Bringing you this weeks expanding learning time news:
State education officials announced a first-of-its-kind overhaul of the failing Lawrence schools, with much more instructional time and a bold partnership between charter schools and the school district. The goal is to greatly accelerate student achievement, pushing Lawrence from one of the lowest-performing urban systems in the state to one of the highest-performing ones.
Each school will develop a plan on how to add the additional hours, which could occur by extending the school day or adding days to the school year.
Eleven schools in the Montbello area broke off from the rest of Denver Public Schools by becoming a “zone of innovation.” These schools, such as Collegiate Prep Academy, have the autonomy to create its own rules like a longer school day and longer school year than the rest of the district. According to a standardized test called the Scholastic Math Inventory Assessment, the same students who showed an 8.8% proficiency rating in August, scored a 50 percent proficiency rating in May. I also blogged about it here.
The North Carolina legislature is currently wrestling with several bills, including HB 950 and SB 795, which would impact the minimum required length of the school year in the state. This debate presents a powerful opportunity for North Carolina’s legislative leaders to make a difference in the lives of their students by supporting an expanded school year. Check out our action alert!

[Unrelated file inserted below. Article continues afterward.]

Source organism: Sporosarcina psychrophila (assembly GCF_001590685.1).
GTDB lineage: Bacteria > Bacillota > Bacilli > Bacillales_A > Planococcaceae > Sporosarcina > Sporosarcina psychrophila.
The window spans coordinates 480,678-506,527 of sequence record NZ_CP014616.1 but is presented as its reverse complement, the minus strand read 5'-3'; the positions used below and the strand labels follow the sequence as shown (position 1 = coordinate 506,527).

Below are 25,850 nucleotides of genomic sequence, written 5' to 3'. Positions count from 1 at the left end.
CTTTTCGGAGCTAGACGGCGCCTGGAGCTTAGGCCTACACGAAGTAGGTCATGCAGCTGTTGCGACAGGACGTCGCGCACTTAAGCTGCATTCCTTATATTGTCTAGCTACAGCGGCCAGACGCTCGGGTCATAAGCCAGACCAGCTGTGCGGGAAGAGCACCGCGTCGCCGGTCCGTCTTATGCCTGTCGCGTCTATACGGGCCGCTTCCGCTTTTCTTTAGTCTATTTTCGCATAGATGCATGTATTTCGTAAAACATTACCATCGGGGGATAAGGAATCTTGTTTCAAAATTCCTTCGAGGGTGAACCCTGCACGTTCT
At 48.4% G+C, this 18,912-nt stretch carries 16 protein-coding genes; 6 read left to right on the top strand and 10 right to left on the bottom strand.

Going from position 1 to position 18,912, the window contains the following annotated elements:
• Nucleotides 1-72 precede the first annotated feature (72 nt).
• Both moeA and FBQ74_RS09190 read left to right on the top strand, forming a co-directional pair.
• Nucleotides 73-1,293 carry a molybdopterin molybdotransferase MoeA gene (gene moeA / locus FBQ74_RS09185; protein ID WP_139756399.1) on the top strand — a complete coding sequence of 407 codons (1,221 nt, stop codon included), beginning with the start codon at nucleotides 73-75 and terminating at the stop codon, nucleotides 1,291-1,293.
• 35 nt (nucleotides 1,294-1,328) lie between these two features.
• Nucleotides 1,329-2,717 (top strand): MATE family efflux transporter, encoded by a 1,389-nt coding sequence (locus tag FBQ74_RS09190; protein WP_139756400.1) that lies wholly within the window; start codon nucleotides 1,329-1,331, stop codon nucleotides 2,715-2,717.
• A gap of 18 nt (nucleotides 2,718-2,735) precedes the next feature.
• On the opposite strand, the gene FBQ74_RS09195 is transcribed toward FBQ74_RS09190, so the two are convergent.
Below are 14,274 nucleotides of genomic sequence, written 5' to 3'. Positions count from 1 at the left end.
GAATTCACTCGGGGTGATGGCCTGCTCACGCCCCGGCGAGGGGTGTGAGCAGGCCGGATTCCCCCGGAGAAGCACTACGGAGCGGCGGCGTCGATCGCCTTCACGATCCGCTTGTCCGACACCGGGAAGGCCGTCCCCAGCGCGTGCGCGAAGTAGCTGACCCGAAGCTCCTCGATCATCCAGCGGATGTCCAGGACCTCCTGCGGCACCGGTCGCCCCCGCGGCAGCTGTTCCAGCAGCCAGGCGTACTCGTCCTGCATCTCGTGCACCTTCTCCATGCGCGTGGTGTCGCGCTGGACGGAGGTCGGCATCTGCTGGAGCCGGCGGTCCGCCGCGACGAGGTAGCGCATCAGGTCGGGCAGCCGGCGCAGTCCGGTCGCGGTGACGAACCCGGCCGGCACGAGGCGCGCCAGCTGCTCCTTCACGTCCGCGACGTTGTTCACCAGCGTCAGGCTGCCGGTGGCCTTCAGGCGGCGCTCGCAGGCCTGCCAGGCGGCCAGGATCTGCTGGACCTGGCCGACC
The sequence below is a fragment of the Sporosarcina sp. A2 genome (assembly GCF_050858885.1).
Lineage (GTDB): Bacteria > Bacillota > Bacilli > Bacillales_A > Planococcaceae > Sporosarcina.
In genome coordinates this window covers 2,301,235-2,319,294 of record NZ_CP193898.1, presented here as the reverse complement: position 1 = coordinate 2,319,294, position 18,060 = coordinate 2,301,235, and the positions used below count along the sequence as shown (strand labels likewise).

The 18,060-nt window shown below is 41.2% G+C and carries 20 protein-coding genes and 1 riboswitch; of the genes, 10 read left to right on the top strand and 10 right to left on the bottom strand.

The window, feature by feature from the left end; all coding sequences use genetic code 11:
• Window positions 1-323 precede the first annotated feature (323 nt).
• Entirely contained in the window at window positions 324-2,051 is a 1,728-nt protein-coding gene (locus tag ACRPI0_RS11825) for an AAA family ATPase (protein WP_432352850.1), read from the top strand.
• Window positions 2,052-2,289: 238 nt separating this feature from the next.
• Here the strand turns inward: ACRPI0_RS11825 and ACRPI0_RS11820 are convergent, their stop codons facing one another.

Many states, driven by budget woes, a desire to boost tourism or a determination help low-performing schools, are contemplating changes in the amount of time their students spend in class. California school districts for example, may be forced to trim the school calendar to save money. In Alabama and Virginia, the issue is whether a longer summer vacation will bolster the tourism industry. Meanwhile, Michigan wants to add days to the school calendar to help its lowest-performing schools.
One of Boston’s 12 poorest-performing schools has made significant progress just two years after it was designated a turnaround school by the state. Orchard Gardens Pilot School was underperforming for several years and in 2010, because of its poor performance, the school received more federal funding and expanded leeway to make sweeping changes. A longer school day has been a pivotal ingredient in their turnaround effort.
It’s June, and many students around the country are ready to be done with school. Unfortunately, for many kids who don’t have access to safe, fun, and enriching summer programs, summer means losing important ground gained during the school year and starting September farther behind.
One high school and eight elementary schools lengthened the day to allow for “increased learning time” as required by a federal grant program, said district spokesperson Tracy Clark. The school day will last 30 minutes longer this coming school year!